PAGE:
I’ve tended to think that for achieving racial justice in the opera industry (some way to go yet…) so-called ‘colourblind casting’ would usually be the best option – casting solely on voice-type and ability, not necessarily relating the race of the character to the race of the performer. But this is not what I’m seeing at the Met this season: instead, what I’m seeing is an overwhelming bias towards hiring white performers in all roles. Is there one solution for the opera industry? Does a more just state of affairs involve hiring only black artists for ‘Aida’ and East Asian artists for ‘Madama Butterfly’ and ‘Turandot’ and by extension, only white artists for ‘Der Rosenkavalier’ and the ‘Ring Cycle’? That looks something like justice but seems restrictive to me, given that a dramatic tenor, say, may be equally well suited to Otello, Radames, Siegfried and other roles, and should not be restricted to a smaller number on account of race. But the current situation is outrageous. Is it time white artists started turning down roles like Aida? Singers and scholars, I’d welcome your thoughts. By Rosie Carlton-Willis

Carol Chillington Rutter’s chapter ‘Shadowing Cleopatra’ in her book Enter the Body: Representations of Women on the Shakespeare Stage challenges us to stop and think about the extent to which we accept without questioning traditional casting practices – and looks at the tendency of liberals to defend or justify these practices.

* Amanda mentions that none of the RSC team who were invited to the roundtable came, but for the record I would like to note that my friend Dr. Li Ruru was touring China at the time with a group of Leeds University student actors performing Cao Yu’s The Sun is Not for Us.  Ruru and I may take different positions on the casting of the RSC production, but she works tirelessly to promote Chinese theatre in British academia and beyond.

A World Elsewhere: Boris Godunov at the RSC

Boris Godunov, by Alexander Pushkin, translated by Adrian Mitchell and directed by Michael Boyd for the RSC, the Swan Theatre, Stratford-on-Avon, 2nd January 2012

(c) RSC

(c) RSC

The Royal Shakespeare Company’s A World Elsewhere season follows on from 2012’s World Shakespeare Festival and is the  introduction to Gregory Doran’s Artistic Directorship.  As such, the start of his reign as Shakespeare Tsar looked good: resisting Bardolotry by introducing great works of world drama (Chinese, Russian, German) to the Stratford stage. Although of course, for obvious marketing reasons (as is the case with all the RSC seasons)  links with ‘the Bard’ are highlighted. In this case, ‘the Swan Theatre premieres a trilogy of newly-adapted international plays, in repertoire from November, exploring what was going on in the rest of the world during Shakespeare’s lifetime.‘ However, A World Elsewhere has not been without its controversy, especially around the ethnic composition of the season’s ensemble cast. Flagged up as ‘an ethnically diverse company’ (p.1) in the programme notes, the casting of white actors in most of the major roles across all three productions, and the British East Asians to minor roles, especially in the Chinese play, led to allegations of institutionalised racism. In fact, the reason the RSC gave for casting so few East Asian actors in this season was that they would have to act in non-Chinese plays.  Which is strange, as the central figure of the Russian play was of Tatar or Mongol origin, a point the translation made much of, and its rebels came from across Central Asia, making the BEA actors closer in ethnicity to most of the characters than the white British…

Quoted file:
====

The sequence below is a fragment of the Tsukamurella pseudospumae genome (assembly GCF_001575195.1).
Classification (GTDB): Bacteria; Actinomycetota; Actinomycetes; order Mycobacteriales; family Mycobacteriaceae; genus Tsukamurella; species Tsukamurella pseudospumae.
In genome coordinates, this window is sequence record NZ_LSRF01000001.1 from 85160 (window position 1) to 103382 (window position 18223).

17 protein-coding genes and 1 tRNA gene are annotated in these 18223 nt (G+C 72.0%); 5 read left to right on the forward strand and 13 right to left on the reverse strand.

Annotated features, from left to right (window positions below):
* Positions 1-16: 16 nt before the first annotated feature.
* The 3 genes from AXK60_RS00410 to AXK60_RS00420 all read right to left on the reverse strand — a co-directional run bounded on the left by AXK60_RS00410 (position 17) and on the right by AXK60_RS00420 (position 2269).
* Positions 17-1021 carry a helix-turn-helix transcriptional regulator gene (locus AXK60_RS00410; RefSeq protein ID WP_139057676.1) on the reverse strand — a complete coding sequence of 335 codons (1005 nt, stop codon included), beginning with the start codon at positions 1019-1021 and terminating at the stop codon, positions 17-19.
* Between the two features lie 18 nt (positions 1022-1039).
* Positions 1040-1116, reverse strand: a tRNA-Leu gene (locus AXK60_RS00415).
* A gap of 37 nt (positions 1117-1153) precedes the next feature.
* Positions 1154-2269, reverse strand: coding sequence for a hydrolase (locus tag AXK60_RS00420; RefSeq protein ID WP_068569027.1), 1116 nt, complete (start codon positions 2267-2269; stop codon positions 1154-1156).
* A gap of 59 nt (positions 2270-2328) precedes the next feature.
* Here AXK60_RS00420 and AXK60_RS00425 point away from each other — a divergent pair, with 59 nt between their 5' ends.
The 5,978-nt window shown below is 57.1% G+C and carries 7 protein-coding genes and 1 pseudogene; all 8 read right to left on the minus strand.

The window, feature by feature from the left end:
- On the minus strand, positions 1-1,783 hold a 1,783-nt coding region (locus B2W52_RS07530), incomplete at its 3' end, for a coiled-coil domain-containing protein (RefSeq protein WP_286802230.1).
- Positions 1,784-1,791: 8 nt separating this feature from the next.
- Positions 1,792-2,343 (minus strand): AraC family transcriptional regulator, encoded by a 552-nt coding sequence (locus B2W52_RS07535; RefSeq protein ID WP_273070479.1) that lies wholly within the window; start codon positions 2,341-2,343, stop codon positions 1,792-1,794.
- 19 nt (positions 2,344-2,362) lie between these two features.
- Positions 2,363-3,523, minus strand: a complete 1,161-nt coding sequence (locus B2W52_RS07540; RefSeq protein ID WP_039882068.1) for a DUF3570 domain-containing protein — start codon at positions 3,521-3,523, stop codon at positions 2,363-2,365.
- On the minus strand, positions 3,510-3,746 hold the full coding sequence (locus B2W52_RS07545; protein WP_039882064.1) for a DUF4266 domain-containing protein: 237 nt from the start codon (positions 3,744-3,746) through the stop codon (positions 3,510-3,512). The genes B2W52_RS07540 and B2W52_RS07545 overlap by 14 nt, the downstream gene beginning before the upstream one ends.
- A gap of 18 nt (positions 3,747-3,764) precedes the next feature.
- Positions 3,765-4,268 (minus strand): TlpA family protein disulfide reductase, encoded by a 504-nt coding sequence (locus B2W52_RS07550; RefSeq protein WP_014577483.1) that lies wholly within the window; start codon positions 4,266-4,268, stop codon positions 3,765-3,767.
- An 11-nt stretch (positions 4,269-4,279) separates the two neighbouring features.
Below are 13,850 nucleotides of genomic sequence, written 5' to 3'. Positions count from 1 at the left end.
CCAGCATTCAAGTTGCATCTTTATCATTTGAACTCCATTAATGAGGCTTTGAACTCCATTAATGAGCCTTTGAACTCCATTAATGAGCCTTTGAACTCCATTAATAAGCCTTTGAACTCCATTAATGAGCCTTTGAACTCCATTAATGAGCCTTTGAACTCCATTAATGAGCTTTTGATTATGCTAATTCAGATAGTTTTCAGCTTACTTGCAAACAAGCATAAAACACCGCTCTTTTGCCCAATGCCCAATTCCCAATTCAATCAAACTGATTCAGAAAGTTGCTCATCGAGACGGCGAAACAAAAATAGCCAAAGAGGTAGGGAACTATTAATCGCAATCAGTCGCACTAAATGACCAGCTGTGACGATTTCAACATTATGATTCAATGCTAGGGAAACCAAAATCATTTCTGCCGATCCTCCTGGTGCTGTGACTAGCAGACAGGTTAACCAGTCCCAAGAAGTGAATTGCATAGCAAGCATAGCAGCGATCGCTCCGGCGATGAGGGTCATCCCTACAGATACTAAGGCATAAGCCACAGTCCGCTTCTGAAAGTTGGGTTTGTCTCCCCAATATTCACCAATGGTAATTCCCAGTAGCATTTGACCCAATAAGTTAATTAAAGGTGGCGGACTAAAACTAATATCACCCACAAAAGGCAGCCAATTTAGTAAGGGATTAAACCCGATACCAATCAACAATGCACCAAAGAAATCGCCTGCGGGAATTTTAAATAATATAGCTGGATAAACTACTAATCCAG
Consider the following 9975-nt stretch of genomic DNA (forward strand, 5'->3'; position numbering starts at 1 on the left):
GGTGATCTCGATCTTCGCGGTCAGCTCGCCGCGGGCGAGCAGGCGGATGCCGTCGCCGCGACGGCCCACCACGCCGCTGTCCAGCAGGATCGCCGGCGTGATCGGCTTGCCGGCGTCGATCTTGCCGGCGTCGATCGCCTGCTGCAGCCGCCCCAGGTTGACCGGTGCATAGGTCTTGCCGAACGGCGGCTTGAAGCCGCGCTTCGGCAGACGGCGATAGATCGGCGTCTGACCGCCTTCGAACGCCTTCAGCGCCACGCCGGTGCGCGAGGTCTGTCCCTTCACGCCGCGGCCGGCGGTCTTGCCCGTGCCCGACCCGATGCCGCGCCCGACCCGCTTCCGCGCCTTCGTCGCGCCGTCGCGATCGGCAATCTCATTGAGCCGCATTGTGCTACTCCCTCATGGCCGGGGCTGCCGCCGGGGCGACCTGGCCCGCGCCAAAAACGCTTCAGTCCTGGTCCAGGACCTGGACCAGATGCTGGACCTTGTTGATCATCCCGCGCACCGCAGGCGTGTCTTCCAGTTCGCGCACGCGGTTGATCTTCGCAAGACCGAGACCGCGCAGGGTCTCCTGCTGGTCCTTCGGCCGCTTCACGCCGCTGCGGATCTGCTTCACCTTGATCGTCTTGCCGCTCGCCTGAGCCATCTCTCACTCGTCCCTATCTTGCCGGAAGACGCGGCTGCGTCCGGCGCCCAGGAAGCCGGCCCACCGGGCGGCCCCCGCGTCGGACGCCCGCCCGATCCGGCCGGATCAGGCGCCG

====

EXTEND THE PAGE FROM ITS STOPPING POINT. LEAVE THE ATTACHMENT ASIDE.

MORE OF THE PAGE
Boris Godunov (image from Wikipedia Commons)

Boris Godunov (image from Wikipedia Commons)

Boris Godunov, the first in this trilogy of world classics that I saw, is a translation of Pushkin’s 1825 play about the rise and fall of one of Ivan the Terrible’s Oprichniki, or secret police, who takes the regency during the short reign of Ivan’s ‘cretin’ son, and is rumoured to have murdered the rightful heir to the throne, the boy Prince Dmitry.  Boris is challenged by a bored young monk, Grigory Otrepiev, who, on learning that he would be the same age as the dead prince had he lived and has the same colour eyes (brown!), decides to leave the cloisters and set himself up as pretender to the throne with the help of Russia’s old enemies, Lithuania and Poland.  Pushkin, the programme tells us, deliberately chose ‘ a historical period that resembled that of Shakespeare’s History plays, a lead character that echoes the guilt-ridden Macbeth and a cunning Richard III, and a style and structure that juxtaposes comic scenes with the main action of the tragedy’ (p.9).

(c) EPA/Kerim Okten

(c) EPA/Kerim Okten

The director Michael Boyd goes on to suggest that this is because, like Shakespeare, Pushkin was attempting to avoid the censorship of an authoritarian state by cloaking his satire in borrowed, ancient robes.  He was not exactly successful, and the play was barely performed during his lifetime ‘because it was deemed unseemly for men of the church to be depicted in the theatre’ (Julie Curtis, p.12). The programme neatly makes a contemporary parallel of apparent respect for the church being used to silence political dissent under a despotic rular by illustrating this with pictures of Pussy Riot, the punk-girl band convicted of ‘hooliganism motivated by religious hatred’ after singing an obscenely lyric-ed, anti-Putin song in a Moscow cathedral (pp.12-13). And, for those who hadn’t bought a programme, the small music ensemble opened the play with a traditional Russian folk-tune sabotaged by a grunge bassline…